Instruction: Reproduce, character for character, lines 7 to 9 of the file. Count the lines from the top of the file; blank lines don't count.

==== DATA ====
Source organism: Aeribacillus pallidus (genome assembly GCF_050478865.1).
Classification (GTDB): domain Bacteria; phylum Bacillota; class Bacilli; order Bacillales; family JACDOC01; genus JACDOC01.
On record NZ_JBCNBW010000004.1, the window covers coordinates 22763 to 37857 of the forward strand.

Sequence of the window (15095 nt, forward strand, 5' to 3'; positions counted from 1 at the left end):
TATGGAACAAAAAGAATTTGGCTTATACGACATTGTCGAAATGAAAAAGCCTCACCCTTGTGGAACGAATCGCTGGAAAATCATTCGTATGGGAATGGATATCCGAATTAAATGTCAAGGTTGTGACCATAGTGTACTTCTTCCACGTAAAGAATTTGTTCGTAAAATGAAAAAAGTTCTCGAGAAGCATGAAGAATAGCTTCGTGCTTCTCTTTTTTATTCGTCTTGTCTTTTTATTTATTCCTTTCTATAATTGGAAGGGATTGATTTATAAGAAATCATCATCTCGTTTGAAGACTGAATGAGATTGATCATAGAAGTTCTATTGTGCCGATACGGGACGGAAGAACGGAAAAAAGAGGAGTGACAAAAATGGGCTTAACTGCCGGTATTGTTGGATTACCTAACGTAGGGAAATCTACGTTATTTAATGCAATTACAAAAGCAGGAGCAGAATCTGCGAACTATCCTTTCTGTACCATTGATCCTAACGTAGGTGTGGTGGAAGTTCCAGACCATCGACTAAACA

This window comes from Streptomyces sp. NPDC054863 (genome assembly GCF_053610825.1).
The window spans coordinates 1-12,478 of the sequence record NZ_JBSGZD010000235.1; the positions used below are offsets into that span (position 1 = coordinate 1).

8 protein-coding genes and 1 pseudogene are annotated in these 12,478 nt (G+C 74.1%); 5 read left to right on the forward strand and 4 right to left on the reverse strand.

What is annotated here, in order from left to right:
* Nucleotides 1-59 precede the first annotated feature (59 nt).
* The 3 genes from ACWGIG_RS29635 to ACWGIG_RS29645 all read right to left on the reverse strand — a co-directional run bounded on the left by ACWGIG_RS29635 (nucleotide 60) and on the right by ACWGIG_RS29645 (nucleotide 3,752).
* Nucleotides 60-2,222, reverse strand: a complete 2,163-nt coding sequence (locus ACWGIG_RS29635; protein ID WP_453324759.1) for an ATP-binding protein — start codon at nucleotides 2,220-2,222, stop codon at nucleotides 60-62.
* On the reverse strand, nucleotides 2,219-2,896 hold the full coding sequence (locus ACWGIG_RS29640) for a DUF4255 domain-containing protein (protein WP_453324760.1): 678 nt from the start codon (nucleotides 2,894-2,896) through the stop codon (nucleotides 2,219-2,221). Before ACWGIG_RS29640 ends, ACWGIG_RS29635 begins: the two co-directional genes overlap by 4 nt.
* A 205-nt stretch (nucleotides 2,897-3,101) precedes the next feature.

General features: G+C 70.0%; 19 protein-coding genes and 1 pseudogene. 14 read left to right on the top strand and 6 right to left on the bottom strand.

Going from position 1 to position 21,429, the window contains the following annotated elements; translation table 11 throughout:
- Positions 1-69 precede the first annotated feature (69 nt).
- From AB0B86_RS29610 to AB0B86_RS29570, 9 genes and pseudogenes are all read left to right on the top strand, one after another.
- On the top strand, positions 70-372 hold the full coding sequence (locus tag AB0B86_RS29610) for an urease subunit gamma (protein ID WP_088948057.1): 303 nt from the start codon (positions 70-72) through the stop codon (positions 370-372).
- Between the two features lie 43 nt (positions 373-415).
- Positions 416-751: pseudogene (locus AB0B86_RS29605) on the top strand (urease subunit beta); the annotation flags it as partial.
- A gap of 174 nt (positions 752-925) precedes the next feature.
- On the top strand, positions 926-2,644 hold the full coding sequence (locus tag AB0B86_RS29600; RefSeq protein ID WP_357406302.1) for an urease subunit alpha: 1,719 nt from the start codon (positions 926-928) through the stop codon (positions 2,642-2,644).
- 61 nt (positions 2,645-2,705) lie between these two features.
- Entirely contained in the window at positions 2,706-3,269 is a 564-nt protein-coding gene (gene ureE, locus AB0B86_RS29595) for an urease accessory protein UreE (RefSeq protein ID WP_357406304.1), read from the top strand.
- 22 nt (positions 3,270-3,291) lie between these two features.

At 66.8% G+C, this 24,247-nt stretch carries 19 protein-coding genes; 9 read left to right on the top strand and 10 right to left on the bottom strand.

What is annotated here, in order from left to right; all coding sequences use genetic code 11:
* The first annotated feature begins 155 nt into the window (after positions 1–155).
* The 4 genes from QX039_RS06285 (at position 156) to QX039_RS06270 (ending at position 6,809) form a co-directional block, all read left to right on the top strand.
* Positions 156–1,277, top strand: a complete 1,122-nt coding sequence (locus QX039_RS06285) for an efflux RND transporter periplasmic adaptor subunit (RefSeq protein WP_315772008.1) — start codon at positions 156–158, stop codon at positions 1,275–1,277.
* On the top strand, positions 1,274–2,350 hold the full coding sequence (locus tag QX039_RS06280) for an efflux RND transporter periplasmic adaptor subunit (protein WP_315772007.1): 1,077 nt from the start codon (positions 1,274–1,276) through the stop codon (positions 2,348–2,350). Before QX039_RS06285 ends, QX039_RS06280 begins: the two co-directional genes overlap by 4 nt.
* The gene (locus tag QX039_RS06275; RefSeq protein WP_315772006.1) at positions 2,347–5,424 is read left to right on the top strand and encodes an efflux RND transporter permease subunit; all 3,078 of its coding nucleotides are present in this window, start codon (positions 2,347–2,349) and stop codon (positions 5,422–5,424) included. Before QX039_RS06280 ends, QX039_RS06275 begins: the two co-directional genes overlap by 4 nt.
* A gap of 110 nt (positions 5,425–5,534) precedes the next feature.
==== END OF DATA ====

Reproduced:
The window spans coordinates 1-12,478 of the sequence record NZ_JBSGZD010000235.1; the positions used below are offsets into that span (position 1 = coordinate 1).

8 protein-coding genes and 1 pseudogene are annotated in these 12,478 nt (G+C 74.1%); 5 read left to right on the forward strand and 4 right to left on the reverse strand.

What is annotated here, in order from left to right: